Better Cotton in Mali
Cotton production continues to grow rapidly in Mali and contributes significantly to the country’s economy despite often challenging trading conditions.
The crop has grown in popularity among farmers since 1995, when the Malian government began actively promoting it as a good cash crop. By 2003, Mali had become Africa’s largest cotton producer, and today, cotton is the country’s main crop and second-largest export, employing around 40% of the rural population.
Better Cotton Partner in Mali
Our Implementing Partner in Mali is the Compagnie Malienne pour le Developpement des Textiles (CMDT), a semi-public limited cotton company charged with the production and marketing of Mali’s cotton. CMDT is responsible for providing agricultural advice to cotton producers, marketing raw seed cotton harvested from the field with cottonseed and lint still attached, transporting and ginning this seed cotton to separate cotton lint from cottonseed and selling cotton fibre for export and to the Malian textile industries.
Mali is a Better Cotton Standard Country
Find out what this means?
Which regions grow Better Cotton in Mali?
Better Cotton is grown in North-East Mali and South Mali, with the first Better Cotton harvest taking place in 2011.
When is Better Cotton grown in Mali?
Cotton is sown from June to July and harvested from October to January.
Cotton farmers in Mali face climate challenges, with shorter growing seasons, poor soil health, high input costs and unstable cotton prices. Farmers rely on rain to grow their crops, so extreme weather in the form of late and erratic rainfall causes real problems. Many farmers have to re-sow their cotton seeds several times for their seedlings to become established.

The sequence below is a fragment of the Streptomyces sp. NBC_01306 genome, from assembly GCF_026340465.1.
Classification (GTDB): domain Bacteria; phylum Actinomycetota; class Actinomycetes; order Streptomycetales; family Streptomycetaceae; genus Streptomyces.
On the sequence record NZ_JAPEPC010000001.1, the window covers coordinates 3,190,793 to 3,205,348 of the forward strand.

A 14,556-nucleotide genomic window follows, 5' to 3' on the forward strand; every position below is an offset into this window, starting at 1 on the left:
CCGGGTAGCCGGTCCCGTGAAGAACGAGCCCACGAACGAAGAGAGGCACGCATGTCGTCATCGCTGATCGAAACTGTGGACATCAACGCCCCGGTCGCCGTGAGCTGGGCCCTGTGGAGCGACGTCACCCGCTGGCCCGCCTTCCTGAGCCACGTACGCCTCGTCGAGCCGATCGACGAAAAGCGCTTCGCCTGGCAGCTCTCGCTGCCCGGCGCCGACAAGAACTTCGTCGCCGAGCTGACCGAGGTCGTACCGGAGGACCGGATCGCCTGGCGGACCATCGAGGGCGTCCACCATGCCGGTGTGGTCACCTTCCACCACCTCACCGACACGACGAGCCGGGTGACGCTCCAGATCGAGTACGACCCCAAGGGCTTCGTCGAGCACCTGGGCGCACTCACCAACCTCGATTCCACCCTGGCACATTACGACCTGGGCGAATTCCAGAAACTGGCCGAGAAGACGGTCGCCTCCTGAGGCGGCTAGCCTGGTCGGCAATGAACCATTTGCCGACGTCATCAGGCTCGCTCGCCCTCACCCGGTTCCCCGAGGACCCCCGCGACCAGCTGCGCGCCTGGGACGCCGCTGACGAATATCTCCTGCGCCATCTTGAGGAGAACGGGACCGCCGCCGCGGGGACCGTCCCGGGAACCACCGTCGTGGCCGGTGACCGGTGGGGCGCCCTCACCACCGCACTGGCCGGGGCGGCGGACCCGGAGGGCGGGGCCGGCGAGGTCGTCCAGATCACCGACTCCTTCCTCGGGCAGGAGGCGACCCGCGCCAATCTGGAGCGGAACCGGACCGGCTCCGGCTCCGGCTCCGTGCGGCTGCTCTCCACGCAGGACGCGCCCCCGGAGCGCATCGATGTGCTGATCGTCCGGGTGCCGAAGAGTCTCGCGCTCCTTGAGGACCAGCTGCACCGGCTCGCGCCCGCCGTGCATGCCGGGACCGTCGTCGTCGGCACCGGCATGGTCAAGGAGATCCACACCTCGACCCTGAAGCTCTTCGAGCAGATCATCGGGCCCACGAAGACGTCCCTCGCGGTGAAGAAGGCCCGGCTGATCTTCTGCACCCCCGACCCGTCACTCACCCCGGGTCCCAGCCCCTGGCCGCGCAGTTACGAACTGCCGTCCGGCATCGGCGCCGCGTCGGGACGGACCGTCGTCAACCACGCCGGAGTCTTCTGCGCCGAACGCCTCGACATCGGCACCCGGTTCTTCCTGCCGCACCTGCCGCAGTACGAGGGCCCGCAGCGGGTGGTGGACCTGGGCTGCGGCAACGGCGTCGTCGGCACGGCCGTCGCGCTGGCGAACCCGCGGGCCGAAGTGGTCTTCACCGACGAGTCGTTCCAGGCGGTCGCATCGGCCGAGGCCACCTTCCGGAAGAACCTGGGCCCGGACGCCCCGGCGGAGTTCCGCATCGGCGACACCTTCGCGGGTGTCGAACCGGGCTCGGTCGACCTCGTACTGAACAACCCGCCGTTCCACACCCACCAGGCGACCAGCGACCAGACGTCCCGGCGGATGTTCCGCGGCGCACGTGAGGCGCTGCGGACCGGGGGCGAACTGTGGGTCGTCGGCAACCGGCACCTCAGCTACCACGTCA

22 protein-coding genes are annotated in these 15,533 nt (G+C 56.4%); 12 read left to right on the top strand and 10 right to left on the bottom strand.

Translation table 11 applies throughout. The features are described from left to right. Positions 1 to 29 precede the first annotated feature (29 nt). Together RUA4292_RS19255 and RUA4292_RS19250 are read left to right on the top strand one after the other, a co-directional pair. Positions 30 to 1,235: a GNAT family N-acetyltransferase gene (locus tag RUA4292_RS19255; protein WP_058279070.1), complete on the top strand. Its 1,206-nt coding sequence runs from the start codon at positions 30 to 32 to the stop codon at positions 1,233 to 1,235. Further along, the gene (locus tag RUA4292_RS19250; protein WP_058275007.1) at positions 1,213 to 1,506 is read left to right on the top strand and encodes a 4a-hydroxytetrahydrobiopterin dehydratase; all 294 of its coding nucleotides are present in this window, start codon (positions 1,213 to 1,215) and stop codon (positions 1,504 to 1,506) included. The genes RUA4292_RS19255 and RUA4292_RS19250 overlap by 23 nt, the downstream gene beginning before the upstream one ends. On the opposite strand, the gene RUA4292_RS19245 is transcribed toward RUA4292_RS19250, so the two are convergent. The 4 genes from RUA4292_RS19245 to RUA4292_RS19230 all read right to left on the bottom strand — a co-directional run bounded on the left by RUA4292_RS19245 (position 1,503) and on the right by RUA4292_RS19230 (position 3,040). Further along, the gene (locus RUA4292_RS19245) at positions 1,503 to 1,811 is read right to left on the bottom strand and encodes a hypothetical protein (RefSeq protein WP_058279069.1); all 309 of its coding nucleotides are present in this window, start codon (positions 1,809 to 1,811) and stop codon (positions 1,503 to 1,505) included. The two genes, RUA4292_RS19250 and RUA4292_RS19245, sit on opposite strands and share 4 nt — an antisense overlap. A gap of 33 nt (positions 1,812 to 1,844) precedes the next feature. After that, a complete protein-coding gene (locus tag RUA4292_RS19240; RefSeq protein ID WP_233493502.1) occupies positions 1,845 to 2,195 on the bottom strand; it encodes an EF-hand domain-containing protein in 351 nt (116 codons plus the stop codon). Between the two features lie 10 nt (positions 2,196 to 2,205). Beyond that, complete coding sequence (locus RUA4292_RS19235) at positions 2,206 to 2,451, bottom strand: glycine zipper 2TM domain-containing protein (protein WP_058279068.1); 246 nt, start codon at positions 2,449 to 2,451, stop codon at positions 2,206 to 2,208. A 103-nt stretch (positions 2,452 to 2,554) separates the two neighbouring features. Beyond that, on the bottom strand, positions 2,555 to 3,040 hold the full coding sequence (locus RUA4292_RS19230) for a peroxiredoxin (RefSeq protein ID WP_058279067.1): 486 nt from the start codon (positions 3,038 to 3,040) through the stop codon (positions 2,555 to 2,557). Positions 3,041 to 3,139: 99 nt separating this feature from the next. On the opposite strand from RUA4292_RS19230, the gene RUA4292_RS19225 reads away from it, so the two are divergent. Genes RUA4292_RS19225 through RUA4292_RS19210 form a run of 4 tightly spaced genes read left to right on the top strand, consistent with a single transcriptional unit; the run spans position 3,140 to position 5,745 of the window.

Child labour still persists in Malian culture, so CMDT is working hard to help farmers understand that it’s important to identify, prevent and address the issue of children working in the fields. CMDT stepped up its efforts in the 2019-20 cotton season through increased training, including on how best to capture and record progress on this fundamental issue.
CMDT is also working hard to promote women’s empowerment. In the 2018-19 cotton season, 39% of the farmers and farm workers who received training in Mali were women. This might seem low, but in fact, many more women are now taking part thanks to on-the-ground experts focused on supporting rural women and helping them increase their economic independence.
Find out more about the outcomes farmers are experiencing by participating in the Better Cotton programme in our latest Farmer Results Report.
Get in touch
Contact our team via the contact form if you’d like to learn more, become a partner or you’re a farmer interested in farming Better Cotton.